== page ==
We discovered the work of an amazing artist called Amanda Louise Spayd who creates whimsical and enchanting dolls. It was love at first sight and we wanted to bring them to life.
We also have a friend, Paul Halley, who’s a brilliant self-taught classical music composer. He was having trouble reaching an audience online—which was honestly a crime. Did I mention he’s also a dentist? He’s basically a genius.
But we would only move forward with a follow-up animation if we could tell a story within these parameters.
- The story had to be around 5-minutes long (zero’s runtime was 12 minutes)
- The story had to have 1 set (Zero had 15 sets)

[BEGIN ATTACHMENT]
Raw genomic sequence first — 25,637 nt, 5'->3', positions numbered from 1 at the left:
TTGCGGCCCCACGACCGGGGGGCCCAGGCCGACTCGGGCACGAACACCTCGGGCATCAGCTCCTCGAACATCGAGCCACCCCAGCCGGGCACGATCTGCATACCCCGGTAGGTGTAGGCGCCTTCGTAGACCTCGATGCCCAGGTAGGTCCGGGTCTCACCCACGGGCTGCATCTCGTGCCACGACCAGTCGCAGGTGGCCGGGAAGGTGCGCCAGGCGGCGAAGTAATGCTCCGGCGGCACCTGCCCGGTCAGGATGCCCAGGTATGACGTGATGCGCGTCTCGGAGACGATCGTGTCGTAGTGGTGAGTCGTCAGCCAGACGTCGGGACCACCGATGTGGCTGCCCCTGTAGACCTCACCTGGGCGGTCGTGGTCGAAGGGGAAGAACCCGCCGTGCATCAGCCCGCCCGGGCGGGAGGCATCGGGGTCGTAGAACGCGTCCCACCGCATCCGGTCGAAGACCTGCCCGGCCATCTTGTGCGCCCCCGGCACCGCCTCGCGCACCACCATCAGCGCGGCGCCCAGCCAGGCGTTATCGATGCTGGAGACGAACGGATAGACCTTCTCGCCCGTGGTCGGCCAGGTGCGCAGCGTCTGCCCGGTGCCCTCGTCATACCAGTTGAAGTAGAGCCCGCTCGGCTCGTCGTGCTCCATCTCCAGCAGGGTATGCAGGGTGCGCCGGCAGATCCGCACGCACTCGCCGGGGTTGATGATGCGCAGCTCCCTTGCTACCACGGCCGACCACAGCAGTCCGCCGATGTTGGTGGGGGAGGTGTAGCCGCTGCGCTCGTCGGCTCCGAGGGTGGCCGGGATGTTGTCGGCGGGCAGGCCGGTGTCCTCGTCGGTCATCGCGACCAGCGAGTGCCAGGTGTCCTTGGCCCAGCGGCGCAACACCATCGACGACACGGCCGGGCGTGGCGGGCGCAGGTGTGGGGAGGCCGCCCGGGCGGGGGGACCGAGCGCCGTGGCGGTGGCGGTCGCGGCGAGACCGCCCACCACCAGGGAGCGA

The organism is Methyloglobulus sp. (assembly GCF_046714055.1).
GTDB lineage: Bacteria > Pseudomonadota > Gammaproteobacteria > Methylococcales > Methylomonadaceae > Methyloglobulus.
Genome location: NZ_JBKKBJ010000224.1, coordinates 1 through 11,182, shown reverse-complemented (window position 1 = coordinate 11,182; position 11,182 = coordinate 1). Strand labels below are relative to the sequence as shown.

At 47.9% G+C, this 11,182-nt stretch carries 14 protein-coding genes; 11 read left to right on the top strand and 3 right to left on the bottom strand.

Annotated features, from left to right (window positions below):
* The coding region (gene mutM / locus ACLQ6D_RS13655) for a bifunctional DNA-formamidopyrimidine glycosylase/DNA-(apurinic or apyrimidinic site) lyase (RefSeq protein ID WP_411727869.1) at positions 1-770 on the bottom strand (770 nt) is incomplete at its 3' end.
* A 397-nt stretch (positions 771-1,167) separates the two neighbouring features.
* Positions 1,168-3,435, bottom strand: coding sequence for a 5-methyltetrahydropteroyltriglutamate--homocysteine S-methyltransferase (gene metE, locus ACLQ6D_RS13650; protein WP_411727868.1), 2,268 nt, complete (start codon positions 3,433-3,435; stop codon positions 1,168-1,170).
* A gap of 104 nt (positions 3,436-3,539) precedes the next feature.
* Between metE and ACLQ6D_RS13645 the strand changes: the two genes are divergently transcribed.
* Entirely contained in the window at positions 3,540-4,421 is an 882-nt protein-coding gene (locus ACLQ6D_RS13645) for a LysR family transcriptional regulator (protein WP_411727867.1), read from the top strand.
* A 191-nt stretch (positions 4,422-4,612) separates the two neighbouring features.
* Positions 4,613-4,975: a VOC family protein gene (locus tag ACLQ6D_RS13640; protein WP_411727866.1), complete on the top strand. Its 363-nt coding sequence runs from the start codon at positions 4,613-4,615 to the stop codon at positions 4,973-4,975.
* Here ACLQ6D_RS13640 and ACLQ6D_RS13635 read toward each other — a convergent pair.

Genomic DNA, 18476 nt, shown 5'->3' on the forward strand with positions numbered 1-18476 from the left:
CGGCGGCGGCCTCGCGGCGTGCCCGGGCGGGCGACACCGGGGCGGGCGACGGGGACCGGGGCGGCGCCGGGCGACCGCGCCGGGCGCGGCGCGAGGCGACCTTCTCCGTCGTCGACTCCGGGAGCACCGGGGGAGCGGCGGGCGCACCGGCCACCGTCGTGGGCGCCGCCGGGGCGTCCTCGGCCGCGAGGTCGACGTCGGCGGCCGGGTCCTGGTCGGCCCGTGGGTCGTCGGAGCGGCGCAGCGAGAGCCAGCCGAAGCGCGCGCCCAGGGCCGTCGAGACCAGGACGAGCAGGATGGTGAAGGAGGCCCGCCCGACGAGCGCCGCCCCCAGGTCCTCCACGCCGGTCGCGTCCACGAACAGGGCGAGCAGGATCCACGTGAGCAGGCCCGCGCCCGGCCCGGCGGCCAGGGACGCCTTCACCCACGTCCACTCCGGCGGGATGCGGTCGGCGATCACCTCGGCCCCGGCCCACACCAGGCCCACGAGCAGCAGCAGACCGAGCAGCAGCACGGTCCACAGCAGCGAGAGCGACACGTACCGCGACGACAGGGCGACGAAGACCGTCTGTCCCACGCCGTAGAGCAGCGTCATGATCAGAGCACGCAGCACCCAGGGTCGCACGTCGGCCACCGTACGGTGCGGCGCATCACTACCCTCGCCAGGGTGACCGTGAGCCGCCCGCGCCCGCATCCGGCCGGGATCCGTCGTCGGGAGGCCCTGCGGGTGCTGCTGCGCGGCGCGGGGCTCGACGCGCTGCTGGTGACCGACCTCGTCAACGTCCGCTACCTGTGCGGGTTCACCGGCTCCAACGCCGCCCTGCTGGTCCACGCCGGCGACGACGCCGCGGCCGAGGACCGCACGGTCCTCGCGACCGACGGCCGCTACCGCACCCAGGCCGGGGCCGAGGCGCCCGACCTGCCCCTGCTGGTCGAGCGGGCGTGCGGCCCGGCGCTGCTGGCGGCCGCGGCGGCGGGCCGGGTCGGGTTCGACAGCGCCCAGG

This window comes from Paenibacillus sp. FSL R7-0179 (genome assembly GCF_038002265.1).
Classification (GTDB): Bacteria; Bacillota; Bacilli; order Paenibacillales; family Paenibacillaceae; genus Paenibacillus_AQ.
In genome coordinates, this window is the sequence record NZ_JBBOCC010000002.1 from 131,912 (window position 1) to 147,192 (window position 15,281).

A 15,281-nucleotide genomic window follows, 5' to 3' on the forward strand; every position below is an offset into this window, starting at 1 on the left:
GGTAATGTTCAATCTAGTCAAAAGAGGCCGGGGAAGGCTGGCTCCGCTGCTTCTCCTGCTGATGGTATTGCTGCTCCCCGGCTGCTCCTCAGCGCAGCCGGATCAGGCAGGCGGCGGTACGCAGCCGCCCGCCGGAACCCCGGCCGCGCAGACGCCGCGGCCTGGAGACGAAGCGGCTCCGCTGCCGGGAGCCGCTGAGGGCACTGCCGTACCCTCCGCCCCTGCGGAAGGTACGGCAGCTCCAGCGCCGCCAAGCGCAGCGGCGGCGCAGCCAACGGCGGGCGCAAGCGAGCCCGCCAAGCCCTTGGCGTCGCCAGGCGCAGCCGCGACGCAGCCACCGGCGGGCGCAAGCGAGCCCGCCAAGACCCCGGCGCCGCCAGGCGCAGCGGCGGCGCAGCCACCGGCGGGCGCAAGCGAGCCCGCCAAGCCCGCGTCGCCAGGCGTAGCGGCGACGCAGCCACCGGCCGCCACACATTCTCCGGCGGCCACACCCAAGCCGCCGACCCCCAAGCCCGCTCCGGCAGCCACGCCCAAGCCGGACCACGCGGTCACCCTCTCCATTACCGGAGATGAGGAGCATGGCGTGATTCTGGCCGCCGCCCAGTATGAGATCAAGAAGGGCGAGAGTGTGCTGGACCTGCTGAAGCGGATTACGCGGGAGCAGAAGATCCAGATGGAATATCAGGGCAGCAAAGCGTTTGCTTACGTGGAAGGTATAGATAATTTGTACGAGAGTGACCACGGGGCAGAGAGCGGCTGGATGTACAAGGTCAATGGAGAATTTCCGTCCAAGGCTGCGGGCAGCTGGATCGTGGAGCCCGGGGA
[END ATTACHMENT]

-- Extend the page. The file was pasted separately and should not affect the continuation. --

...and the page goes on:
- We had to have a maximum of 2 characters (Zero had dozens)
- And no walking characters – because they’re time-consuming and hard to do
So the film’s director, Christopher Kezelos, along with his other dentist friend, Ziad Jamal (also a genius), nailed the script idea for The Maker over a garlicky lunch while eating at their favourite Portuguese chicken shop.
OK so the people were in place, the story locked in, and parameters met, we were ready to dive back into our next stop motion animation.
Many of the original crew from Zero returned along with some new faces. And like with our Zero film, we took over Christopher’s parent’s house for the production.
After 6 months of work, with a crew of 28, the film was completed. And we managed to make our own little maker as well.
The Maker received 26 international film festival awards, was nominated for an Australian Academy Award, and has been viewed over 14M times online.
Due to the success of the film, we created a follow-up novel called The Magnum Opus that expands upon the world of The Makers.